From solar power in Africa to British tomatoes – eco-programs to make your money green

From solar power in Africa to British tomatoes – eco-programs to make your money green

Consumers who are environmentally conscious and tired of low savings rates are targeted by a variety of green investments paying up to 8% interest per year.

However, those considering signing up should be prepared to accept some risk for their money. It’s much riskier than a bank or mortgage company savings account.

The investments include a program that allows people to invest money in businesses that provide African families with access to clean, affordable solar power, and another involving a business that has found a way to grow tomatoes “more green ”in the UK.

Energize Africa enables people to invest in bonds issued by solar companies, enabling them to provide ‘life-changing’ solar home systems to low-income families in countries like Kenya, Tanzania and the Democratic Republic of the. Congo.

For new investors, Energize Africa currently guarantees investments of up to £ 100.

Launched in 2017, Energize Africa is the result of a merger between Ethex, a UK-based ethical investment platform, and Lendahand, a Netherlands-based crowdfunding platform.

This involves placing your money in bonds (mostly unsecured, although some are guaranteed) that are not listed on a public market. The minimum investment is £ 50.

At the time of writing, several projects on the Energize Africa website were open for investment or about to go live. There is a 30 month bond from a solar company called Oolu, based in Senegal, with an expected interest rate of 7% per annum. Oolu aims to raise just over £ 112,000 and says the money will help him provide solar home systems to 432 families in Burkina Faso.

Meanwhile, a company called Sollatek in Kenya is offering a two-year bond with an expected interest rate of 5% per annum. He says he aims to raise £ 40,000, so he can make 200 solar home systems available to families in rural Kenya.

Low-income families in Africa can benefit from solar energy. Photography: Joerg Boethling / Alamy

At the time of writing, a two-year bond with an expected interest rate of 6% was also still open to investors, which aims to raise £ 500,000. It was started by a Kenya-based agricultural supply chain company called iProcure.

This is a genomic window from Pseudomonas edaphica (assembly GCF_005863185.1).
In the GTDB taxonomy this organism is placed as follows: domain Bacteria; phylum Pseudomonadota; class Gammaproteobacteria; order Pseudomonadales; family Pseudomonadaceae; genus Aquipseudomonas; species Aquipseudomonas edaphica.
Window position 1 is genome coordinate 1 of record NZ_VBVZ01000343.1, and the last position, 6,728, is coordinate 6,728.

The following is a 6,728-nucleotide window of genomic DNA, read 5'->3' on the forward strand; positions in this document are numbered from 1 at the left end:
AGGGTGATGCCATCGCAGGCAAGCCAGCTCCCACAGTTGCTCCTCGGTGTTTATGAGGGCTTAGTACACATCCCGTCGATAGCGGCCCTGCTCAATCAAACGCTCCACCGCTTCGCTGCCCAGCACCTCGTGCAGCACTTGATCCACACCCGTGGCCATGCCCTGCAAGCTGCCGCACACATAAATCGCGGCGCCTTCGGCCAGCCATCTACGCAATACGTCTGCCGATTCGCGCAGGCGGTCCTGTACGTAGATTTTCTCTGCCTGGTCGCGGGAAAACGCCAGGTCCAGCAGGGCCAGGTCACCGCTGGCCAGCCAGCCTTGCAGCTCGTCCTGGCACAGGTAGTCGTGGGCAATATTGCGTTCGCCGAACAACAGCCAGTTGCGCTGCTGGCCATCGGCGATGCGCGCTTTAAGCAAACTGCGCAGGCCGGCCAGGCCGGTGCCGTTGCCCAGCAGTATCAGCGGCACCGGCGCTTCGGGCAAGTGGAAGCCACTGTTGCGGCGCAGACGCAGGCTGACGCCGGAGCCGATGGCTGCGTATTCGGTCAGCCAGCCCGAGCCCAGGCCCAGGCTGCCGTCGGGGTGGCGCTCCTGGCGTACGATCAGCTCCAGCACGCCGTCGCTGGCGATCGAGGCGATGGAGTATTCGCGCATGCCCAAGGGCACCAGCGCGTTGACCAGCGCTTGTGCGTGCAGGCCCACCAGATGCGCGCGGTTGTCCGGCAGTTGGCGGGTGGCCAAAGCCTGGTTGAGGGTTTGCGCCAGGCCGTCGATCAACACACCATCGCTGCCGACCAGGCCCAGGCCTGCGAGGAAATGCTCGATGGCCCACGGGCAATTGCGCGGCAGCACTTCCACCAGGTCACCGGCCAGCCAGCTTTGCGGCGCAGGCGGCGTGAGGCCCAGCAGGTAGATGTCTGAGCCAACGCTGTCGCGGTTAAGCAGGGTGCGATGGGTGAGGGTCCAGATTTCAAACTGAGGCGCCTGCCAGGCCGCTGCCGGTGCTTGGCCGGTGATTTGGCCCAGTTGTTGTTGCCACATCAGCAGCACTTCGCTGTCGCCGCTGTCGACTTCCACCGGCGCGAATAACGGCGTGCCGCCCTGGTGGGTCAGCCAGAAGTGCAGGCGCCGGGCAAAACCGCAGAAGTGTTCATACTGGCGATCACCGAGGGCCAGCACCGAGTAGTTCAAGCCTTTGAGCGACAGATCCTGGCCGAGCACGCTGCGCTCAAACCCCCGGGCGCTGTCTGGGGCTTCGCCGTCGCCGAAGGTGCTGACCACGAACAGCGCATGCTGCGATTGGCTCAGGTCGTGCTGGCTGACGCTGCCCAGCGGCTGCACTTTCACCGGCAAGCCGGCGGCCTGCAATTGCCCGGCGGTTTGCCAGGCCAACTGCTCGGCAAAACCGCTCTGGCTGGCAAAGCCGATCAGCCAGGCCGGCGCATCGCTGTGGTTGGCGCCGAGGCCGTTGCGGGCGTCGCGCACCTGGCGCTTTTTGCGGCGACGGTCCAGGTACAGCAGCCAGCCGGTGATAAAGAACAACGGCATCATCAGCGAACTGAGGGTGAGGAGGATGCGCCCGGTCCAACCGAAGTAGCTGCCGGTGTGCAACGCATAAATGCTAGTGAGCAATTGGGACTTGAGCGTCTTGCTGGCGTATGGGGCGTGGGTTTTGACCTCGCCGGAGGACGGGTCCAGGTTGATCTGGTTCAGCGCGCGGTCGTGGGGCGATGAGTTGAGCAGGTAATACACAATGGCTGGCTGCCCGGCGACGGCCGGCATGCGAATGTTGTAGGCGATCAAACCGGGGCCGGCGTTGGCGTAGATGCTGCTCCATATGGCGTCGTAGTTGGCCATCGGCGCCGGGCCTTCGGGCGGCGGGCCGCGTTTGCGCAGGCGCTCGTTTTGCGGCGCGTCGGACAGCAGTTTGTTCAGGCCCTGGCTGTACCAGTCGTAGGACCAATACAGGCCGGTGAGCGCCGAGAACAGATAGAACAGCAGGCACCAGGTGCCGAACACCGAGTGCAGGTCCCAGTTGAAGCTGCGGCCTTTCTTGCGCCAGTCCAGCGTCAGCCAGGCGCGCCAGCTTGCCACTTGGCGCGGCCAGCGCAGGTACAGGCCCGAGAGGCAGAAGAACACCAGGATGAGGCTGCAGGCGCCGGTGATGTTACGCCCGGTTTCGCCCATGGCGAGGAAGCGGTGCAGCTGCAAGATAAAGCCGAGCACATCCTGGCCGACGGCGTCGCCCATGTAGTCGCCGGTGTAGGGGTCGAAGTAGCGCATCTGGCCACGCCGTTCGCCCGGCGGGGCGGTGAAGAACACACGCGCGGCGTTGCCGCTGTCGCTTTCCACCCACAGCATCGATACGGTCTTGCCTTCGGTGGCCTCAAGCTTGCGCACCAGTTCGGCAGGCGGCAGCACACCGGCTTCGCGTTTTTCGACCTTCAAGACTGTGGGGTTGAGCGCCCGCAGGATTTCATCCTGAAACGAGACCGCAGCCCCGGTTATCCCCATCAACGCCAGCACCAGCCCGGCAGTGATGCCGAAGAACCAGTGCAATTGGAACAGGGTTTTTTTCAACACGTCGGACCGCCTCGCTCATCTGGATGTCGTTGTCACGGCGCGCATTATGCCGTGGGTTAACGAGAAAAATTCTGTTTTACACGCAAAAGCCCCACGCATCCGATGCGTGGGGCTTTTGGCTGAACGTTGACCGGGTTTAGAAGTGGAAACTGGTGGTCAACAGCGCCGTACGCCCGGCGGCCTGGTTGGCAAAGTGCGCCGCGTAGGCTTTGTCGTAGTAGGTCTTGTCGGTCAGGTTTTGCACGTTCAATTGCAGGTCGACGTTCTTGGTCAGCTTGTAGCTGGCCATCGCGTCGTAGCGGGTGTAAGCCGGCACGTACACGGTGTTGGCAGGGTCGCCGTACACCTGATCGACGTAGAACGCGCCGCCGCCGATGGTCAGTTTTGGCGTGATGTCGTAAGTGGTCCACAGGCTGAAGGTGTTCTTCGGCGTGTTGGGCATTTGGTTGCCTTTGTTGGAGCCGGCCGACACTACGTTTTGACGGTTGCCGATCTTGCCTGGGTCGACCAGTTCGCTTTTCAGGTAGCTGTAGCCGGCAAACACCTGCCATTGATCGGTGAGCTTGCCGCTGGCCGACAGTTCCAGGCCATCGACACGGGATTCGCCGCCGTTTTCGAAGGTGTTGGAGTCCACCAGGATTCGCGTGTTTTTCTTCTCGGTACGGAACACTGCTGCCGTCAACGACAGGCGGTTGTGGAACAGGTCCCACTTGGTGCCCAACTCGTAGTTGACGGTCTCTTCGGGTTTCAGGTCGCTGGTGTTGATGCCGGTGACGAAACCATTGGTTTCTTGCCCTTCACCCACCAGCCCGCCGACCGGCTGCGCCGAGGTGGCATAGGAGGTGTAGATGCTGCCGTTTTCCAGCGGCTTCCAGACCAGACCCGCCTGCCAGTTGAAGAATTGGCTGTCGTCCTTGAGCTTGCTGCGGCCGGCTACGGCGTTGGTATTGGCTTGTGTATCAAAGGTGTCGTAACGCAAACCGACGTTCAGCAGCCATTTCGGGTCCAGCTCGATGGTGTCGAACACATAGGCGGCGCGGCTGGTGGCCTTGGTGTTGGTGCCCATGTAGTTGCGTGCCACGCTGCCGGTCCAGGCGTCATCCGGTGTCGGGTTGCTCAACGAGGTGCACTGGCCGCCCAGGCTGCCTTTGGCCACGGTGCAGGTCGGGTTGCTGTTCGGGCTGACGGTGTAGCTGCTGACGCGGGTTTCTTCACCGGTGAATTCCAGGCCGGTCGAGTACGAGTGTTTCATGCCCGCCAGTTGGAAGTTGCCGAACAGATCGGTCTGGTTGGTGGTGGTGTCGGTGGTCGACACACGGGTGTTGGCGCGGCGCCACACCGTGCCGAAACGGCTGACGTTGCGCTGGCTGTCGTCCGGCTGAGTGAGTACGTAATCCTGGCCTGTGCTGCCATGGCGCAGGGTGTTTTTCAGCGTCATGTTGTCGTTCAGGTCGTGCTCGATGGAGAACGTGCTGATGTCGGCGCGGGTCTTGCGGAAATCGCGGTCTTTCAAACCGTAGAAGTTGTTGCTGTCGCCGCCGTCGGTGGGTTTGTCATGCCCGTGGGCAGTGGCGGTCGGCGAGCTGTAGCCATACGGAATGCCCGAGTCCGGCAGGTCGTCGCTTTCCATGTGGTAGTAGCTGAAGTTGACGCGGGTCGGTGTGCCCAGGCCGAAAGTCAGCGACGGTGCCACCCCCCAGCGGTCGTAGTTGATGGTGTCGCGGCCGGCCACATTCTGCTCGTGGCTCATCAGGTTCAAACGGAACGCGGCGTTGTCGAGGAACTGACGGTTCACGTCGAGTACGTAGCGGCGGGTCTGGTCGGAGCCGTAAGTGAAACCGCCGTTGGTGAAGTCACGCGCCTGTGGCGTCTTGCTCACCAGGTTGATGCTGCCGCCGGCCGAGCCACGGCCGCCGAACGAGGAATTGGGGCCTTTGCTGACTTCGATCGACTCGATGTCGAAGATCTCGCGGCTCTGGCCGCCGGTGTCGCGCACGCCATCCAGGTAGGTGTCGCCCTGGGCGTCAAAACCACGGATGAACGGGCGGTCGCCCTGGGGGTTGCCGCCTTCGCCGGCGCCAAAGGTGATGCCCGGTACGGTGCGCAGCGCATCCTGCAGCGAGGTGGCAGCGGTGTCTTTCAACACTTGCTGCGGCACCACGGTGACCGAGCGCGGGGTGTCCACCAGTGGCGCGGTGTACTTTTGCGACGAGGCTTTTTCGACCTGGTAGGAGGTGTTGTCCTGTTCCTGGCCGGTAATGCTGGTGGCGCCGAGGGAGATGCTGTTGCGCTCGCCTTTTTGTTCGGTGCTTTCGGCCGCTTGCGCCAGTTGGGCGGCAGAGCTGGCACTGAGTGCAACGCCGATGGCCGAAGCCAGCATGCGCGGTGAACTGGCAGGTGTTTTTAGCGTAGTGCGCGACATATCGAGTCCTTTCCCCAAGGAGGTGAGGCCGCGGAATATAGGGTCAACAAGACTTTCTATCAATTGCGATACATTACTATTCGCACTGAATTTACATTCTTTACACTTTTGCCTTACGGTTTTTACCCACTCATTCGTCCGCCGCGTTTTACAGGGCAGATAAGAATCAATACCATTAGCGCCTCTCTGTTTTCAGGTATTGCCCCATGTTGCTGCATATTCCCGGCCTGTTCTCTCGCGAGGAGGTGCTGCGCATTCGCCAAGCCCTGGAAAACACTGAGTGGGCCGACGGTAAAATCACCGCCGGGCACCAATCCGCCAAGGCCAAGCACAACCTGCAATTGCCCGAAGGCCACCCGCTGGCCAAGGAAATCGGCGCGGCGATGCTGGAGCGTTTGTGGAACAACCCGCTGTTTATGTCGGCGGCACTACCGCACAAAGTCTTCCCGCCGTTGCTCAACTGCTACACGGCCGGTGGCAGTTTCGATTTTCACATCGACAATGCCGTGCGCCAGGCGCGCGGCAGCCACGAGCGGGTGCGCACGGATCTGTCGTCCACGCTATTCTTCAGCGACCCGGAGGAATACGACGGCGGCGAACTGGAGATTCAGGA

Lisa Ashford, Managing Director of Energize Africa and Ethex, said: “We have certainly seen an increase in the number of people investing on our two platforms since the start of the pandemic. There are several factors at play, including low interest rates, but we’ve seen a lot of new clients who want to support initiatives that can have a direct benefit to their community or a positive impact on the environment. The recent UN report on the climate and events such as the forest fires in Greece put this into perspective. “

The guarantee offered to new investors will reassure some, even if beyond this guarantee, your capital is at risk and returns are not guaranteed.

In the worst case scenario, in the event of a disaster, crisis or bankruptcy, you could lose all or part of your capital and be unable to seek redress from the UK Financial Services Compensation Scheme or file a complaint with the Financial Ombudsman Service . .

At the same time, individuals concerned about the environmental cost of food production are being targeted with a new investment offering 8% interest per year.

The offer is an opportunity to invest money in Sterling Suffolk, a company that builds and operates carbon capture greenhouses that grow ‘greener’ tomatoes.

The investment was launched by the crowdfunding platform Abundance Investment, and the aim is to raise up to £ 6.75million.

In the UK we consume over 500,000 tonnes of fresh tomatoes each year, but only grow 20% here. We depend on imports all year round, which comes at a high environmental cost.

The UK imports most of its tomatoes from countries like the Netherlands which operate gas-heated greenhouses, or places like Spain which have lower heating needs but have other major environmental impacts, including transport and water consumption.

Based in Bramford, near Ipswich, Sterling Suffolk is tackling this problem head-on. Its semi-enclosed greenhouses are the first of their kind in the UK and use 25% less energy per tonne of tomatoes than other conventional greenhouses while capturing and reusing at least 75% of CO2 generated by heating, a spokesperson said.

The minimum investment is £ 5, and those who invest will buy marketable bonds, which look like IOUs issued by companies. However, debentures are not covered by FSCS or FOS and, again, there is a risk that you will not get back the money you invested or make no return on your investment.

The 8% quoted yield assumes you hold the debentures to maturity in October 2032.

According to the offering document, a person now investing £ 1,000 would be able to receive a total of £ 1,555 at maturity, i.e. their original principal plus £ 555 in interest income.

These bonds are guaranteed, unlike other Abundance investments which are unsecured, and can be sold free of charge to other investors through the Abundance Marketplace.


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